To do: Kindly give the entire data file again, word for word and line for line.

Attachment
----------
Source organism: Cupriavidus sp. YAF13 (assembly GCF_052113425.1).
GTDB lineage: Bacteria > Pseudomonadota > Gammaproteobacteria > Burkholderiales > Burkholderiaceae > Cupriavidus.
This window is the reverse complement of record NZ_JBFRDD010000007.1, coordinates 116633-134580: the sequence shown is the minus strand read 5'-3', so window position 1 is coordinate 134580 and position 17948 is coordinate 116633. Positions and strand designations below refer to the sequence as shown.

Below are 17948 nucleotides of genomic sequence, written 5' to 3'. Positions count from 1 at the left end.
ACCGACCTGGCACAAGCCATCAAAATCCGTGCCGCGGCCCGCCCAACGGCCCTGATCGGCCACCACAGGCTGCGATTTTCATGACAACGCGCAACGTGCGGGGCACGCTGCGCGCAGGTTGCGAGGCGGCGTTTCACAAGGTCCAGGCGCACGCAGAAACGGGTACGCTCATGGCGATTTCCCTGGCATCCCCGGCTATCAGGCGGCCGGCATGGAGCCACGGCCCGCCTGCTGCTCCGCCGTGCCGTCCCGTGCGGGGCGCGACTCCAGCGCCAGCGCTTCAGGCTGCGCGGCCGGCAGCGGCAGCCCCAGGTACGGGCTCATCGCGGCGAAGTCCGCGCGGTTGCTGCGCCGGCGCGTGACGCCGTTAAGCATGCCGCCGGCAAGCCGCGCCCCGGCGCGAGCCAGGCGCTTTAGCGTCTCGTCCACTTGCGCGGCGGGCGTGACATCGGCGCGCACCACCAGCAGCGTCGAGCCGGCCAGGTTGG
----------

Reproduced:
Source organism: Cupriavidus sp. YAF13 (assembly GCF_052113425.1).
GTDB lineage: Bacteria > Pseudomonadota > Gammaproteobacteria > Burkholderiales > Burkholderiaceae > Cupriavidus.
This window is the reverse complement of record NZ_JBFRDD010000007.1, coordinates 116633-134580: the sequence shown is the minus strand read 5'-3', so window position 1 is coordinate 134580 and position 17948 is coordinate 116633. Positions and strand designations below refer to the sequence as shown.

Below are 17948 nucleotides of genomic sequence, written 5' to 3'. Positions count from 1 at the left end.
ACCGACCTGGCACAAGCCATCAAAATCCGTGCCGCGGCCCGCCCAACGGCCCTGATCGGCCACCACAGGCTGCGATTTTCATGACAACGCGCAACGTGCGGGGCACGCTGCGCGCAGGTTGCGAGGCGGCGTTTCACAAGGTCCAGGCGCACGCAGAAACGGGTACGCTCATGGCGATTTCCCTGGCATCCCCGGCTATCAGGCGGCCGGCATGGAGCCACGGCCCGCCTGCTGCTCCGCCGTGCCGTCCCGTGCGGGGCGCGACTCCAGCGCCAGCGCTTCAGGCTGCGCGGCCGGCAGCGGCAGCCCCAGGTACGGGCTCATCGCGGCGAAGTCCGCGCGGTTGCTGCGCCGGCGCGTGACGCCGTTAAGCATGCCGCCGGCAAGCCGCGCCCCGGCGCGAGCCAGGCGCTTTAGCGTCTCGTCCACTTGCGCGGCGGGCGTGACATCGGCGCGCACCACCAGCAGCGTCGAGCCGGCCAGGTTGG